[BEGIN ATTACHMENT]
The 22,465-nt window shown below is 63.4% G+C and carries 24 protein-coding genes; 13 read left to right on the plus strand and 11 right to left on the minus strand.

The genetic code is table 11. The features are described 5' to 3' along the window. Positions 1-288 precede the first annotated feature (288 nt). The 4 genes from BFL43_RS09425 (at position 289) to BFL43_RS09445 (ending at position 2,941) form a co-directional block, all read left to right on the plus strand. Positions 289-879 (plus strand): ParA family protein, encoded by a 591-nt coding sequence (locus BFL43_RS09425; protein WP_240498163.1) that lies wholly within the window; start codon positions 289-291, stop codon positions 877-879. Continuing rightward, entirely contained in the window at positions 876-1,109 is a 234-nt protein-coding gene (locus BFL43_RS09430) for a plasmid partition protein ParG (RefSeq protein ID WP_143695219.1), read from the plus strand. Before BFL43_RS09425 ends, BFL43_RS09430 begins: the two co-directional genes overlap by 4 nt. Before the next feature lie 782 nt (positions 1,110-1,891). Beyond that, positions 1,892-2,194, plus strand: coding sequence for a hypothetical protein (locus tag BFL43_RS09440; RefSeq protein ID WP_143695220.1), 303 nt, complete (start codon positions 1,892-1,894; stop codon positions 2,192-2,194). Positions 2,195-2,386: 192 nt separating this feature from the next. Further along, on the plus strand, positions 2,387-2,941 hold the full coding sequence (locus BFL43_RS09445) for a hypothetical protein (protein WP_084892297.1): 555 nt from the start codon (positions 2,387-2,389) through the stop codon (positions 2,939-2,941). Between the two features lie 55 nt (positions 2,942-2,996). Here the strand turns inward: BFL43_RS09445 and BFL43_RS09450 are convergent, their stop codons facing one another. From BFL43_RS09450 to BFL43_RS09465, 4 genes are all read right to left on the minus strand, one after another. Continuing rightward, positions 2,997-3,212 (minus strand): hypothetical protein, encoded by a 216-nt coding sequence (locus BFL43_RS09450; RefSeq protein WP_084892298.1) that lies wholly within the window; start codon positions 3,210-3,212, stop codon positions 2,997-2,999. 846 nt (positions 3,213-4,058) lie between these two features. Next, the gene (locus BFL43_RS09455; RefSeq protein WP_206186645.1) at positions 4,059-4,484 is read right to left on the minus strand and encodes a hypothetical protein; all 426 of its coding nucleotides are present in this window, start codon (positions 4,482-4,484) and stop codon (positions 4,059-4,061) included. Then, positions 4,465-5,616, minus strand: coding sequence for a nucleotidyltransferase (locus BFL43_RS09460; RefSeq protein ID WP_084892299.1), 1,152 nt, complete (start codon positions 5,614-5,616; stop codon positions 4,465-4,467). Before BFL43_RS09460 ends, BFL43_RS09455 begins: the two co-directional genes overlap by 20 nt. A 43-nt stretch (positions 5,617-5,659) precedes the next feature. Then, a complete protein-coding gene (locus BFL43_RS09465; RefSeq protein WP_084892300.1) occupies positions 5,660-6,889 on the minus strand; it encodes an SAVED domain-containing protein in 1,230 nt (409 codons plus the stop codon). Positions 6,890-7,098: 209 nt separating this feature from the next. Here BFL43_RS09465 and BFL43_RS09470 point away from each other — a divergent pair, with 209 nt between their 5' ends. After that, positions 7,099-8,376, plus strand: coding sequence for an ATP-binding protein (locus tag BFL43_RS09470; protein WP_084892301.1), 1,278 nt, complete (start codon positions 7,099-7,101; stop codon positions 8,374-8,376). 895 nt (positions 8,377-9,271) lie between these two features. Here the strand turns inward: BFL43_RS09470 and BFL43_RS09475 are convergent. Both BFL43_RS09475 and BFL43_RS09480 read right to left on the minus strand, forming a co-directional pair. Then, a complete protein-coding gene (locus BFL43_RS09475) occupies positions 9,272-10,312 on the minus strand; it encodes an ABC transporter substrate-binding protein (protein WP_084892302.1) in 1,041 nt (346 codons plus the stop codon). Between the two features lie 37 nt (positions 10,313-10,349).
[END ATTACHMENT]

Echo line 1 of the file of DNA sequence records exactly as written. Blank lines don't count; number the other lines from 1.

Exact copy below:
The 22,465-nt window shown below is 63.4% G+C and carries 24 protein-coding genes; 13 read left to right on the plus strand and 11 right to left on the minus strand.